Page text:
Yik Yak’s status remains as ambiguous as its users

Published by adviser, Author: The Rocket, Date: November 20, 2014

The Rocket staff can’t decide if we love the app or hate it. However, we all agree on one thing: Yik Yak is wack. 

Aside from the Fade app, we haven’t really seen anything like Yik Yak creeping into our social media and invading our time and attention. Though similar to Twitter in terms of status updates, it is in fact, much different, and reviews on it seem to be much more negative. 

Given anonymity, students feel free to post whatever is on their mind, no-holds-barred. And, instead of being limited to just their friends, everyone within a 1.5-mile radius can view, comment and vote upon their “yaks.” Incidentally, at Slippery Rock, many of the Yaks are seeking cuddle buddies, whining about the weather, mocking the Homecoming king’s physique and freshmen frantically wondering who the best professor is for interpreting literature.

Is this a good thing? The “Rules & Info” section of the app reads, “Herds of yaks are strongest when they work together and watch each other’s backs.”  There are several ways in which we can see the campus coming together as a community on this app. If you’re interested what soup is being served at Boozel, you can yak and know the answer almost instantly. If you’re feeling depressed at 2 a.m. and yak about it, and you’ll most likely be flooded with responses telling you to keep your head up. If you’re awkward and need dating advice, ask and you shall receive. And, in the event of breaking news, such as a car accident, spontaneous marriage proposal in the quad or parties being busted, the entire student body will be yakking about it within minutes.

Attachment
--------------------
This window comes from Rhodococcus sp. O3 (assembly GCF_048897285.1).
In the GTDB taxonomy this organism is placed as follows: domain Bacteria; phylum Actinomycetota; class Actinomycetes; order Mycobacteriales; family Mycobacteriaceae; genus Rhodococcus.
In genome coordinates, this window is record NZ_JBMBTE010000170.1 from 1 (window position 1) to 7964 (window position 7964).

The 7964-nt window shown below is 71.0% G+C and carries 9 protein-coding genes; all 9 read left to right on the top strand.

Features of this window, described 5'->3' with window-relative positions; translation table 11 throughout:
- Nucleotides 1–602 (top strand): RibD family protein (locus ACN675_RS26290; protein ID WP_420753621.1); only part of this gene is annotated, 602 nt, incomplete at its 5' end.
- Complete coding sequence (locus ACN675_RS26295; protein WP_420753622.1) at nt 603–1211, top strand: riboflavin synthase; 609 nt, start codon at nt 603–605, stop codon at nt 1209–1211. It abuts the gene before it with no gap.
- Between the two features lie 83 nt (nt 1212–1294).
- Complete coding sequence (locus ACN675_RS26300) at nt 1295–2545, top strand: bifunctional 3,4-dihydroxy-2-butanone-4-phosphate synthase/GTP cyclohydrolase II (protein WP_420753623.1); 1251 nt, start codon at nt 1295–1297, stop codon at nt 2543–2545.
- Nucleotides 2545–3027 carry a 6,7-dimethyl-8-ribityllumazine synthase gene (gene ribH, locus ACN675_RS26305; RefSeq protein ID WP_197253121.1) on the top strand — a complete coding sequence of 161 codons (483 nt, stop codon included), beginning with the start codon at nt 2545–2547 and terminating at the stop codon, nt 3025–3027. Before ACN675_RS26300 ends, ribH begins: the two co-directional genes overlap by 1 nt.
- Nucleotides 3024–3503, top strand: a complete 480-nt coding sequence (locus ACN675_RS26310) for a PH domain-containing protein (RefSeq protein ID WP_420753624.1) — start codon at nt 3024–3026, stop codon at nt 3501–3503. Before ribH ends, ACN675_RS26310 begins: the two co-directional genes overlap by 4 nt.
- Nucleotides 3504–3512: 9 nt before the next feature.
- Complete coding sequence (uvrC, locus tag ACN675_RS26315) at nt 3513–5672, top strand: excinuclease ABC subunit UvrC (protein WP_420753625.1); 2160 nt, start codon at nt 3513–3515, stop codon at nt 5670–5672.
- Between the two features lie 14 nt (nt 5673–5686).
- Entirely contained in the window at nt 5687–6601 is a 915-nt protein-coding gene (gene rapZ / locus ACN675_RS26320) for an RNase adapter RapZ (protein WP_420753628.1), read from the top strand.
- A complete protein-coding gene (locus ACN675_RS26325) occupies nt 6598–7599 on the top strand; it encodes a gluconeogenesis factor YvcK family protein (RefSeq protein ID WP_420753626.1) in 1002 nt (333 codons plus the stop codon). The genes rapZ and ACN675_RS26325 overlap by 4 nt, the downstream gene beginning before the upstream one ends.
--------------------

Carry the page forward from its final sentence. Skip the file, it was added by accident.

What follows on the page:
But what about those who try to disrupt the herd? Though a yak will be removed if it receives five down-votes or is reported, any yak that is posted will be on the page until that happens. So, in instances of bullying, a yak might be visible for several minutes before it is taken down, potentially reaching hundreds of views in that time frame. Since it is anonymous, it is impossible to identify the bullies spreading rumors. 

Another aspect of the app that some staffers find annoying is when the entire homepage is filled with yaks whining about lecture hall classes. Sure this is humorous for the students who are in the classes, but for everyone not in Intro to Dance, scrolling through inside jokes and complaints only members of the class would understand is not too amusing. During the hours that these classes are usually in session, the app seems flooded with these sorts of posts, thus turning many upperclassmen and other outsiders away from using it, especially during those times. 

So does the feeling of success after getting 20+ up-votes compensate for the feeling of shame when your yak is removed within minutes? Is it worth scrolling through the nonsense to get to the interesting stuff? Is it worth the risk of cyber-bullying and ruined reputations? Do the positives of the app outweigh the negatives? The Rocket Staff suggests you download the app and decide for yourself, since everyone seems to have mixed opinions about it. It might become your new addiction, or you might just delete it instantly after learning all about how terribly dreadful geology class is that day. Either way, it’s worth your while to check out what all the buzz is about. Who knows, you might just find your new cuddle buddy.


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